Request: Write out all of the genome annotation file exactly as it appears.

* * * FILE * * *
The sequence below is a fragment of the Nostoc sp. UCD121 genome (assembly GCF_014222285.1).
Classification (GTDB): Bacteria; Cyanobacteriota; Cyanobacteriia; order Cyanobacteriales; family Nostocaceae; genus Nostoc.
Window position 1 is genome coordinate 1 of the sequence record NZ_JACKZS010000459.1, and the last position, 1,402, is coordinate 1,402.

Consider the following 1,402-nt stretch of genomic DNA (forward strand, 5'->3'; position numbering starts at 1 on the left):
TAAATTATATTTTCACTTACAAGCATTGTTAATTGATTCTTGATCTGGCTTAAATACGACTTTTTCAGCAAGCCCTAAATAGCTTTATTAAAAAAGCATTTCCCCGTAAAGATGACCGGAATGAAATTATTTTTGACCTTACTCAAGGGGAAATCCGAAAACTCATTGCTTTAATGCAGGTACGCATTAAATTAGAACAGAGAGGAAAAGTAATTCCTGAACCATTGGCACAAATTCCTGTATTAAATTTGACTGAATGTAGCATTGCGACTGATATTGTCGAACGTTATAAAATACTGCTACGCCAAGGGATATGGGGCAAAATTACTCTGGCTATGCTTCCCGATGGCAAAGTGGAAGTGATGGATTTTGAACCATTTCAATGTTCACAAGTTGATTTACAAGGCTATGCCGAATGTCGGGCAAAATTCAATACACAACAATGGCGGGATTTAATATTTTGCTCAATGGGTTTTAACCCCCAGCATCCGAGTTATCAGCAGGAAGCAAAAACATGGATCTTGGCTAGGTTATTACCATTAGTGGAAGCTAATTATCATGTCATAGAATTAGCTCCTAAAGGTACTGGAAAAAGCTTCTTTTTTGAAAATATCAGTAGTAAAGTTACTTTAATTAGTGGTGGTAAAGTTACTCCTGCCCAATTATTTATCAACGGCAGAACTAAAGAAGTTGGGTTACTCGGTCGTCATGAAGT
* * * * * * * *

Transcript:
The sequence below is a fragment of the Nostoc sp. UCD121 genome (assembly GCF_014222285.1).
Classification (GTDB): Bacteria; Cyanobacteriota; Cyanobacteriia; order Cyanobacteriales; family Nostocaceae; genus Nostoc.
Window position 1 is genome coordinate 1 of the sequence record NZ_JACKZS010000459.1, and the last position, 1,402, is coordinate 1,402.

Consider the following 1,402-nt stretch of genomic DNA (forward strand, 5'->3'; position numbering starts at 1 on the left):
TAAATTATATTTTCACTTACAAGCATTGTTAATTGATTCTTGATCTGGCTTAAATACGACTTTTTCAGCAAGCCCTAAATAGCTTTATTAAAAAAGCATTTCCCCGTAAAGATGACCGGAATGAAATTATTTTTGACCTTACTCAAGGGGAAATCCGAAAACTCATTGCTTTAATGCAGGTACGCATTAAATTAGAACAGAGAGGAAAAGTAATTCCTGAACCATTGGCACAAATTCCTGTATTAAATTTGACTGAATGTAGCATTGCGACTGATATTGTCGAACGTTATAAAATACTGCTACGCCAAGGGATATGGGGCAAAATTACTCTGGCTATGCTTCCCGATGGCAAAGTGGAAGTGATGGATTTTGAACCATTTCAATGTTCACAAGTTGATTTACAAGGCTATGCCGAATGTCGGGCAAAATTCAATACACAACAATGGCGGGATTTAATATTTTGCTCAATGGGTTTTAACCCCCAGCATCCGAGTTATCAGCAGGAAGCAAAAACATGGATCTTGGCTAGGTTATTACCATTAGTGGAAGCTAATTATCATGTCATAGAATTAGCTCCTAAAGGTACTGGAAAAAGCTTCTTTTTTGAAAATATCAGTAGTAAAGTTACTTTAATTAGTGGTGGTAAAGTTACTCCTGCCCAATTATTTATCAACGGCAGAACTAAAGAAGTTGGGTTACTCGGTCGTCATGAAGT